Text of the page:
It’s astounding that people like Rex Murphy still have a platform. (I mean, it’s understandable, given that he’s being given that platform from the largesse of Conrad Black, who’s also pretty unhinged, racist, and – like Murphy – anti-atheist.) But this response is brilliant and hilarious. Jonathan Goldsbie is on fire, using a repeated literary leitmotif to capture the beats of Murphy’s deeply-ingrained racism: quoting from the article, then pointing out elements of Murphy’s privilege, followed by quoting from a previous Murphy article to highlight his ignorance and hypocrisy.

  • [] MMR vaccine sytematic review – science finds no link to autism AGAIN

    I mean, at this point, we really didn’t need this. This isn’t even the first systematic review on vaccines published in the last couple of years. But, yet again, the data is pretty damn conclusive. Vaccines work. They don’t cause autism (in fact, they may even lower its prevalence!) or any other kind of cognitive delay. There is no association with asthma, diabetes, multiple sclerosis, or anything that vaccines have been claimed to cause. And in fact, though there are some mild risks associated with vaccines, the harm that would probably follow from actually getting the disease is probably much, much worse.

  • [] Canadian Hate Groups Threatening Black Protests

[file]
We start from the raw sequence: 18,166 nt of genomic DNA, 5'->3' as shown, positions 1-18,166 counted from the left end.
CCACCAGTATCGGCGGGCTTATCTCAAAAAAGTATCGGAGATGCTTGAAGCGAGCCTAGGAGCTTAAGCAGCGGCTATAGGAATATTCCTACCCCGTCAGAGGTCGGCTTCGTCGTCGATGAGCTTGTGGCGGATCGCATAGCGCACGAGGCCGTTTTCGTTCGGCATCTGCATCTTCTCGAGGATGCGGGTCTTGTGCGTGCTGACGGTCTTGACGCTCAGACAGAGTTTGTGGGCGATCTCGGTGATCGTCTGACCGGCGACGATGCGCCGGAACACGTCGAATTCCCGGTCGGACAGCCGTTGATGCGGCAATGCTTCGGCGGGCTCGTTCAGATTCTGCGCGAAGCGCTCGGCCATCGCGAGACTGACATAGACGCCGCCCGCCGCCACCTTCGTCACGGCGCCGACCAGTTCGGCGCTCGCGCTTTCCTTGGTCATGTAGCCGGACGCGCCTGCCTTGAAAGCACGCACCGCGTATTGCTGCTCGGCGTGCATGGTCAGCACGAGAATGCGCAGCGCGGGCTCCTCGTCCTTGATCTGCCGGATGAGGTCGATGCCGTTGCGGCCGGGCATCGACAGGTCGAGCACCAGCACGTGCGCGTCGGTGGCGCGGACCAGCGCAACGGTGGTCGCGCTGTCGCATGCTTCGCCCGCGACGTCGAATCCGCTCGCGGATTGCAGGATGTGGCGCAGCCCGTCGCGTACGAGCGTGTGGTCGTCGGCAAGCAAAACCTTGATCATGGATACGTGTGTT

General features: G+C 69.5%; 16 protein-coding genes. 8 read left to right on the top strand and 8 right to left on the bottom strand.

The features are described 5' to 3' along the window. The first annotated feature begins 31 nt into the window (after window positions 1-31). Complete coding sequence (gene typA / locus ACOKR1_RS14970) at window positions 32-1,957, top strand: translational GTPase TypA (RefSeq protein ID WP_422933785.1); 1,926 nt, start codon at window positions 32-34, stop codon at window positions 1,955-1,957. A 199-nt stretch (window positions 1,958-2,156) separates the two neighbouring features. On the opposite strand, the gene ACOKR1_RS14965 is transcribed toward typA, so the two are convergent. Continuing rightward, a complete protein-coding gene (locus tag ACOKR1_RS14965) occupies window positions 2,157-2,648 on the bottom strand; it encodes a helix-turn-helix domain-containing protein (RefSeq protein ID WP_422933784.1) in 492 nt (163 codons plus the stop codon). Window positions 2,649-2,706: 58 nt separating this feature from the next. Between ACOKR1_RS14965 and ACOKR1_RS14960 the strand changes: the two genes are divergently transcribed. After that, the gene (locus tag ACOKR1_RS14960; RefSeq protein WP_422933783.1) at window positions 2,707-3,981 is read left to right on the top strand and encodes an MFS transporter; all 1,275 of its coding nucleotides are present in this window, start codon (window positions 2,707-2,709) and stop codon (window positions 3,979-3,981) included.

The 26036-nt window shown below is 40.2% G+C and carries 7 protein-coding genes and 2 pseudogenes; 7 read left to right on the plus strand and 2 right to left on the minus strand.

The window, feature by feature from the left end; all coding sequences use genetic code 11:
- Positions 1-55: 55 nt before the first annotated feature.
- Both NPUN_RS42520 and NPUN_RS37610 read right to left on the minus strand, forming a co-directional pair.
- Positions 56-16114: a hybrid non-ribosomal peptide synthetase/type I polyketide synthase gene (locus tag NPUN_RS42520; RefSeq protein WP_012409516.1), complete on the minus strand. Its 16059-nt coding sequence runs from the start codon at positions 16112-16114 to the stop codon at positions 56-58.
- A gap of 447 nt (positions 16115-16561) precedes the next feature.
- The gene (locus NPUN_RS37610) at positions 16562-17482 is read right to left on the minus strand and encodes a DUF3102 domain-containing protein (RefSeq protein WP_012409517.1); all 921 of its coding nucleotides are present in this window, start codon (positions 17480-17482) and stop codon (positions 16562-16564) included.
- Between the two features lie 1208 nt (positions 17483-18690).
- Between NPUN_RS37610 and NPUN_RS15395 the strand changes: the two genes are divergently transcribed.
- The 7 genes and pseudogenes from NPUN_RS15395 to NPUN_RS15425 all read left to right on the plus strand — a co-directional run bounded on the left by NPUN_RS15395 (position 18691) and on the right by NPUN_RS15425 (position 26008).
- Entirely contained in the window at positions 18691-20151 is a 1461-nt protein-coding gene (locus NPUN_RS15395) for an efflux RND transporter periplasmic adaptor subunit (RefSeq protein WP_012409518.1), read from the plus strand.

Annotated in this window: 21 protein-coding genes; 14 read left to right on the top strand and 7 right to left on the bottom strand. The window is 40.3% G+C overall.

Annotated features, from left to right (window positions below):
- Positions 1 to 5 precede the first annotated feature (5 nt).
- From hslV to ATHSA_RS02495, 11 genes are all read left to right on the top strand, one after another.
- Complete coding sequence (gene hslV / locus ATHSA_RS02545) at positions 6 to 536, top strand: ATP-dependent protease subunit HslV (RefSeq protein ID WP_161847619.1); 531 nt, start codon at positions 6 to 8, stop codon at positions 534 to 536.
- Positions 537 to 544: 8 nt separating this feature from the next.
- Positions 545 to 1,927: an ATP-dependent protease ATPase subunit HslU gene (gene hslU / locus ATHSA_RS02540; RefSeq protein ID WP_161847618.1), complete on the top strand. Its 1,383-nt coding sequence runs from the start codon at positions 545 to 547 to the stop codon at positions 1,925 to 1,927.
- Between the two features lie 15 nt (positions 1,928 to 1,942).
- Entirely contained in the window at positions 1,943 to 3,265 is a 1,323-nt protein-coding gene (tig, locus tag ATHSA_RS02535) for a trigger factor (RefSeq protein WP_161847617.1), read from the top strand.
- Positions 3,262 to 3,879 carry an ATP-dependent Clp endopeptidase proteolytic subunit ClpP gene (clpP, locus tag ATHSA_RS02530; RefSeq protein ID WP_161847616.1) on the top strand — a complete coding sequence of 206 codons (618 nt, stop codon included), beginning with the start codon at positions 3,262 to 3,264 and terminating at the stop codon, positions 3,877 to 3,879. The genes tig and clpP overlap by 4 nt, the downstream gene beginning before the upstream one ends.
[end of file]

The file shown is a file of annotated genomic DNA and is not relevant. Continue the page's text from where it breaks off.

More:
I had planned to include only the single item from the Canadian Anti-Hate Network above, about the reactions of extremist groups to the Black Lives Matter protests, as the centrepiece of this week’s Update. However, some very concerning events that came up afterwards during the past week made me feel it was necessary to include this second piece, along with some warnings. As the piece notes, hate groups are planning to disrupt the protests, and hope to trigger violence (even if that means starting it themselves). And there have been some disturbing incidents where far-right actors have infiltrated protests, and even worked with police, to create media-friendly images of rioting and looting to tar the reputation of the legitimate protesters – these have been captured on video or recorded by journalists and shared widely, usually on social media. There have also been incidents where hate groups have posed as reporters and tricked protesters to giving their names, which they then shared to far-right media, thus doxxing the protesters and putting them at risk of reprisal. Even more horrifying: there have even been incidents of the police doxxing innocent protesters, and making them targets for revenge violence… the most shocking and infamous case may be the New York Police sharing information about Mayor Bill de Blasio’s daughter, in retaliation for the Mayor’s criticisms. I don’t want to discourage anyone from protesting and taking action in solidarity with the protesters this weekend – quite the opposite, in fact. But be careful. Protect yourself. Be alert for extremist actors and the police trying to incite violence or otherwise harm the protesters. And don’t become a flash-point for violence yourself: always avoid trouble, always deescalate, always document, and always keep yourself and those around you safe.

Canadian Atheist’s Weekly Update depends on the submissions of readers like you. If you see anything on the Internet that you think might be of interest to CA readers, please take a minute to make a submission.